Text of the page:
An Atlantis-like city from Celtic legend is the setting of this mythical graphic novel fantasy from National Book Award winner M. T. Anderson and artist Jo Rioux.

Ys, city of wealth and wonder, has a history of dark secrets. Queen Malgven used magic to raise the great walls that keep Ys safe from the tumultuous sea. But after the queen’s inexplicable death, her daughters drift apart. Rozenn, the heir to the throne, spends her time on the moors communing with wild animals, while Dahut, the youngest, enjoys the splendors of royal life and is eager to take part in palace intrigue.

When Rozenn and Dahut’s bond is irrevocably changed, the fate of Ys is sealed, exposing the monsters that lurk in plain view. M. T. Anderson and Jo Rioux reimagine this classic Breton folktale of love, loss, and rebirth, revealing the secrets that lie beneath the surface.

Review:

Queen Malgven was a sorceress who used magic to protect the city of Ys. After she dies, her two daughters grow apart. Rozenn, the heir, goes to live in the wild with nature, while Dahut stays home, taking over her mother’s magic. Dahut has to use magic to continue protecting the city from the monsters that threaten them.

This story is based on a Celtic legend. I didn’t know that story before reading it, so it was interesting to learn about. There were common elements of legends and myths, such as love, loss, magic, rebirth, and power.

At first, I thought this book is for younger readers, such as middle grade or young adult. With the illustrations and simple dialogue I thought this would teach younger readers about this legend. There were some depictions of sex, which surprised me. The illustrations were also graphic in some violent scenes. It should be read by an older young adult or adult audience.

I enjoyed this graphic novel.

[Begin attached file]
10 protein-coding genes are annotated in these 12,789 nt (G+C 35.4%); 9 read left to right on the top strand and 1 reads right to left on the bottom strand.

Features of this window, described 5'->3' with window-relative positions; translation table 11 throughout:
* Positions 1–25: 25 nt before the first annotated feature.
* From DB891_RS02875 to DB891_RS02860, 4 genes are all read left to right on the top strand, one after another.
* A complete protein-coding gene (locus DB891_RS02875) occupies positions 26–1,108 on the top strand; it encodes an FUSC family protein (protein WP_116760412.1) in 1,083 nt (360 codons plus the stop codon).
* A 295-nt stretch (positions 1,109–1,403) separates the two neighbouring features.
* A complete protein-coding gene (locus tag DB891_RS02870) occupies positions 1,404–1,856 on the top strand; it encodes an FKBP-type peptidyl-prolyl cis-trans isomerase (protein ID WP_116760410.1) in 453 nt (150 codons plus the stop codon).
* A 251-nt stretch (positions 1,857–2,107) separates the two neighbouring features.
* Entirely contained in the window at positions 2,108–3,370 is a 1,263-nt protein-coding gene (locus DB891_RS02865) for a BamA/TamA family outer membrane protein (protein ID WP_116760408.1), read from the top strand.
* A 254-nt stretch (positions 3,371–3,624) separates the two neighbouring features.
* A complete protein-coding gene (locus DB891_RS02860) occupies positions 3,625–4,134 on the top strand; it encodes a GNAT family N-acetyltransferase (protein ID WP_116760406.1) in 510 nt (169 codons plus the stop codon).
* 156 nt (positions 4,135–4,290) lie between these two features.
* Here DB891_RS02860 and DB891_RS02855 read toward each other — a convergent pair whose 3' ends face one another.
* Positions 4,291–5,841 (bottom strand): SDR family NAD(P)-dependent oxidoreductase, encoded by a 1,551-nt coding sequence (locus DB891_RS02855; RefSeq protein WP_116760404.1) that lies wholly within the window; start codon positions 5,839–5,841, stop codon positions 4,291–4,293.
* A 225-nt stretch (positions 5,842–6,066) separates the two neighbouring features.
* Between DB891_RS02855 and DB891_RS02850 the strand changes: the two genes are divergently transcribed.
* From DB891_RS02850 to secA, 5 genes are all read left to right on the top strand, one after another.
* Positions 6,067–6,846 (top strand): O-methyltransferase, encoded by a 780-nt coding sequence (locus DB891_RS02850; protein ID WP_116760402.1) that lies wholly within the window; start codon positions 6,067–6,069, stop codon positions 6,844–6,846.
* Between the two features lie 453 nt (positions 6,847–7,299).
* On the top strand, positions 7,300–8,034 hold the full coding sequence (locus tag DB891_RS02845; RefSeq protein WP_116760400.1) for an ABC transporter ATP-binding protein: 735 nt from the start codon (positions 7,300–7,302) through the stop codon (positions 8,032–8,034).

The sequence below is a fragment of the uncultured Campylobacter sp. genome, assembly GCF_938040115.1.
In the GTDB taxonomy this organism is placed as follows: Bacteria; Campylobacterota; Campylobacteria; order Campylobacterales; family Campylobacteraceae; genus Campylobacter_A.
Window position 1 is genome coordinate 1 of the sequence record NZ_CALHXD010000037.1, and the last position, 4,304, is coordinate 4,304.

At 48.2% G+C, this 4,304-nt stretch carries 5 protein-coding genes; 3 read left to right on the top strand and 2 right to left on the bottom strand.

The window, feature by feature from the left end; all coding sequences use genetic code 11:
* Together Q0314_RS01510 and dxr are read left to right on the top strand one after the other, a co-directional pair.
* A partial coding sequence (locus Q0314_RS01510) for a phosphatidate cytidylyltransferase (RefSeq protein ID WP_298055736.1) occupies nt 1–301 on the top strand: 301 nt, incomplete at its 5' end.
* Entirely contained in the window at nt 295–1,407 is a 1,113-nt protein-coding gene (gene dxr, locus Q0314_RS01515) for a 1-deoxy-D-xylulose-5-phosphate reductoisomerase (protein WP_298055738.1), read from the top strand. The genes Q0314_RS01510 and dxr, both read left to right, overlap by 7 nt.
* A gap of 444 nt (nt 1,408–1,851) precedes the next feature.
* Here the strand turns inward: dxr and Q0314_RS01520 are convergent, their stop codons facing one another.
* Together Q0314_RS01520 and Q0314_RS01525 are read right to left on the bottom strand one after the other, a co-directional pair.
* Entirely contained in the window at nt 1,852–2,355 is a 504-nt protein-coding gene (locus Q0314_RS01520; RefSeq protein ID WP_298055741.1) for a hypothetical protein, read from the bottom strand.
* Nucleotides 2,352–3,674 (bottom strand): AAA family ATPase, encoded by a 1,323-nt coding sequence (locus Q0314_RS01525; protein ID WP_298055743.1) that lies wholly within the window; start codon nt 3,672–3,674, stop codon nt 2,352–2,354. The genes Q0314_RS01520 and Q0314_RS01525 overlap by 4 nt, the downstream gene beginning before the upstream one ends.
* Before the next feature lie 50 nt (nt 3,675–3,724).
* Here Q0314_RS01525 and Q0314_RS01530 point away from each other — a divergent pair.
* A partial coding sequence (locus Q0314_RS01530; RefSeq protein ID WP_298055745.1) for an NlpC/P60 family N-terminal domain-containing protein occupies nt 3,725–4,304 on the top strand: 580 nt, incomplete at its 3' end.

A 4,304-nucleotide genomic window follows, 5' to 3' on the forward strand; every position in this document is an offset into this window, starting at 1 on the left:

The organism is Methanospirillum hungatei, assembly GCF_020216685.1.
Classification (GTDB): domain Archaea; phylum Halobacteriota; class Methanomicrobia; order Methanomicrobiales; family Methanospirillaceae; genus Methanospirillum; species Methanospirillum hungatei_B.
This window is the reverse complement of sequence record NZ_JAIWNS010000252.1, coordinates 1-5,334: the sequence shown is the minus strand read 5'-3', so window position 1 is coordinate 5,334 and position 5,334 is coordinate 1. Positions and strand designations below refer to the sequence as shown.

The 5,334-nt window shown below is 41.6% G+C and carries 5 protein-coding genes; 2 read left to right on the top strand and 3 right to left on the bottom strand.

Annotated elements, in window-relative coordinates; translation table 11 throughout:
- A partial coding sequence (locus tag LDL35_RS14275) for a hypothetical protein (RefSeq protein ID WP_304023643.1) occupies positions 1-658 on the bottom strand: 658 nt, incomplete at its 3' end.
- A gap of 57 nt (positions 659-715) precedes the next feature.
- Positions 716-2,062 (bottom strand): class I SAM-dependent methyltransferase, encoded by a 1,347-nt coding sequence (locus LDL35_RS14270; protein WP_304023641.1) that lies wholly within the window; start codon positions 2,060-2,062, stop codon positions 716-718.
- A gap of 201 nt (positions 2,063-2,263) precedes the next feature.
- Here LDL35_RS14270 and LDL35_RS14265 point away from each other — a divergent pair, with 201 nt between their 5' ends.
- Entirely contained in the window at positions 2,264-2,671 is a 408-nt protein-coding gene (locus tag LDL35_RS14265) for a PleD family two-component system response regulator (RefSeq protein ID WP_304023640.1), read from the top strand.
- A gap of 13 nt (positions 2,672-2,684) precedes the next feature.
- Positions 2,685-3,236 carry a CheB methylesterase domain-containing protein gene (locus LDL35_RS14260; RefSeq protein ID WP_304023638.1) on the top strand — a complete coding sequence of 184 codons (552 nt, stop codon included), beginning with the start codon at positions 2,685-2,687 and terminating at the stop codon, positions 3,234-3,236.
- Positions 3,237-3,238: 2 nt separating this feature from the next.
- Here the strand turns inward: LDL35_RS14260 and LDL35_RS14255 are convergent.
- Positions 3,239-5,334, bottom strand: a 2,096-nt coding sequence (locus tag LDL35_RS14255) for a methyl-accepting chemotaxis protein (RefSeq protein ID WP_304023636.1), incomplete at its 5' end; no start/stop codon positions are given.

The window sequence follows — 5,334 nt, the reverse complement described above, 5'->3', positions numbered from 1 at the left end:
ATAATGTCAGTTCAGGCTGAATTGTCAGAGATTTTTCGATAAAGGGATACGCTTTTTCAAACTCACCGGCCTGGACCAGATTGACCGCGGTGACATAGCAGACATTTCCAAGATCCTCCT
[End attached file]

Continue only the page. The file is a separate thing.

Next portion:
Thank you First Second for providing a copy of this book in exchange for an honest review.

What to read next:

Cursed by Thomas Wheeler, Frank Miller

Have you read Daughters of Ys? What did you think of it?

Review: Giant Days: Early Registration

Title: Giant Days: Early Registration
Author: John Allison
Genre: Young Adult, Graphic Novel
Publisher: BOOM! Box
Source: Library
Format: Ebook
Release Date: December 18, 2018
Rating: ★★★★★

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Goodreads Synopsis:

Flashback to freshman year with Esther, Susan and Daisy to see how they first met and became the best of friends, in these bonus Giant Days stories.

Take a trip through the past in these early Giant Days stories, and discover the origin of Daisy, Esther and Susan’s friendship as they embark on orientation, getting-to-know-you-exercises, and collisions with a secret society devoted to Black Metal.

Collecting the original, self-published Giant Days comics for the first time, creator John Allison (Bad Machinery, Scary Go Round) takes us back to where it all started in Giant Days: Early Registration.

Review:

Daisy, Esther, and Susan are just starting university in this prequel to Giant Days. They meet when they first move into their residence. Though they have completely different personalities, they get along and become friends quickly.

This is a great prequel to the Giant Days graphic novel series. Daisy, Esther, and Susan are so different, that it’s hard to see how they became friends. Though they had different interests, they respected each other’s decisions and ideas, so they got along well.

This graphic novel was as funny as the other ones. Ed Gemmel was pining over Esther, even though she had other boyfriends. He would do anything she wanted, including go to an emo underground club. Daisy’s awkward behaviour and Susan’s sarcastic quips were also hilarious.

I really enjoyed this Giant Days prequel!

What to read next:

Giant Days by Non Pratt

Giant Days, Vol. 1 by John Allison, Lissa Treiman, Whitney Cogar

Have you read Giant Days: Early Registration? What did you think of it?

Blog Tour Review: More Than Maybe

Title: More Than Maybe
Author: Erin Hahn
Genre: Young Adult, Contemporary
Publisher: Wednesday Books
Source: Publisher via NetGalley
Format: Ebook
Release Date: July 21, 2020
Rating: ★★★★★

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Goodreads Synopsis:

Growing up under his punk rocker dad’s spotlight, eighteen-year-old Luke Greenly knows fame and wants nothing to do with it. His real love isn’t in front of a crowd, it’s on the page. Hiding his gift and secretly hoarding songs in his bedroom at night, he prefers the anonymous comfort of the locally popular podcast he co-hosts with his outgoing and meddling, far-too-jealousy-inspiringly-happy-with-his-long-term-boyfriend twin brother, Cullen. But that’s not Luke’s only secret. He also has a major un-requited crush on music blogger, Vada Carsewell.